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Chapter 2: Upsun and the decades of the open web

AIopen sourcemachine learning
05 January 2024
Ori Pekelman
Ori Pekelman
Chief Strategy Officer

In chapter 1 of this series, I talked about the changing relationship between companies and their digital infrastructure and code-creation capabilities today. In this chapter, I’d like to take a step back in time and investigate how that relationship has changed over time throughout the decades of the web.

The reason for this? To understand how and why the web has evolved over time to become what it is today will hopefully help you to understand what it is we want to achieve and the kind of service provider we want to be with Upsun.

So without further ado, allow us to take you back to where it all began: 1995.

The first decade of the web: 1995-2005

The web’s youthful years saw the democratization of personal computing as prior to this decade, most people did not have their own computers in their homes. From a dedicated business function, computing and the internet became pervasive. Concurrently two very strong and very contradictory phenomena happened.

On one side the web, there was a broadcast. As large corporations began talking to the public via a one-way conversation, they were not going to expose internal systems and transactional capabilities.

On the other hand, computing changed. You could have a computer under your desk that could be connected to from anywhere on Earth without having to ask anyone for permission. The barrier to entry running a networked computer program got so low that the reduction in cost allowed anyone to develop their own media. Leading to blogging and Wikipedias, as well as peer-to-peer ecommerce such as eBay and PayPal.

All of this was powered and accompanied by the growth of open source. During the years of 1995 to 2005, servers still ran Unix and Windows but Linux had started becoming the default choice. As were dynamic programming languages that were easy to deploy, particularly PHP. With little method to the madness these were the years of boom and bust (the dotcom crash) of fake-it-till-you-make-it. This is what allowed for the unit-economics to work with almost no cost to get started and very low marginal costs to consider. After all, when you don’t have to pay license fees for operating systems and programming languages, you can scale very quickly. Some of the current giants—like Amazon or Google—were created with almost no capital investment at that time.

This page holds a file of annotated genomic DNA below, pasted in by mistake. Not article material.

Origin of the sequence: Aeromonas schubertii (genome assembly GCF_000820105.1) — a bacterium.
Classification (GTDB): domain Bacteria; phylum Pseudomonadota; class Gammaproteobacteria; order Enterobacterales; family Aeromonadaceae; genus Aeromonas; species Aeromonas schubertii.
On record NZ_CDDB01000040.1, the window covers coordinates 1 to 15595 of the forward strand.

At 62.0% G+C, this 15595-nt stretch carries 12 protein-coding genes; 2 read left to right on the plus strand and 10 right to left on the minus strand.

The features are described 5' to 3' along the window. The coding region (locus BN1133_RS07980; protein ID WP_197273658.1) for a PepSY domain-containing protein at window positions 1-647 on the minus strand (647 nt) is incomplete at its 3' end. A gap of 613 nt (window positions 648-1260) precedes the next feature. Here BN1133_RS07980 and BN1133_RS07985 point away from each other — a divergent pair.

The second decade of the web: 2005-2015

The second decade of the web saw the rise of centralized social media in its current form including Facebook. But also, with the growing number of available consumers, this decade welcomed the explosive growth of re-centralized ecommerce—such as Amazon Prime, Shopify, and Etsy. These kept some of the hallmarks of the peer-to-peer era as marketplaces that allowed others to play in their closed gardens but were centrally controlled.

Maybe more importantly, this decade was the moment where the internet became mobile with the apparition of the iPhone and the Android ecosystems. Suddenly with the scale of internet usage running a webserver under your desk was no longer an option. This was when server virtualization started happening with the likes of VMware, Solaris Zones, Xen, and KVM.

The unit-economics of building software kept trending down—these were the actual start-up years—while the unit economics of running hardware kept growing. So these were also the years in which the cloud appeared with again an incredible effect on democratization accompanied by a strong movement towards centralization. Led by Amazon Web Services (AWS) and slowly accompanied by Google and Microsoft.

2005 to 2015 were also the years of open source. Alongside profound changes in the way software was built and developed with agile methodologies, software testing, and automation. At the heart of the revolution was the arrival of a new distributed source code management tool, Git.

Git—initially developed for the Linux Kernel—allowed for much more scalable development compared to previous tools like SVN, CVS, and SourceSafe. Basically, it offered collaboration at scale. But at the same time, open source itself was centralized with Github becoming the centerpiece further democratizing software development. And while open source became dominant, most projects didn’t have a sustainable business model, other than serving some other business competitive goal—for example, Google with Android and Google with Chrome.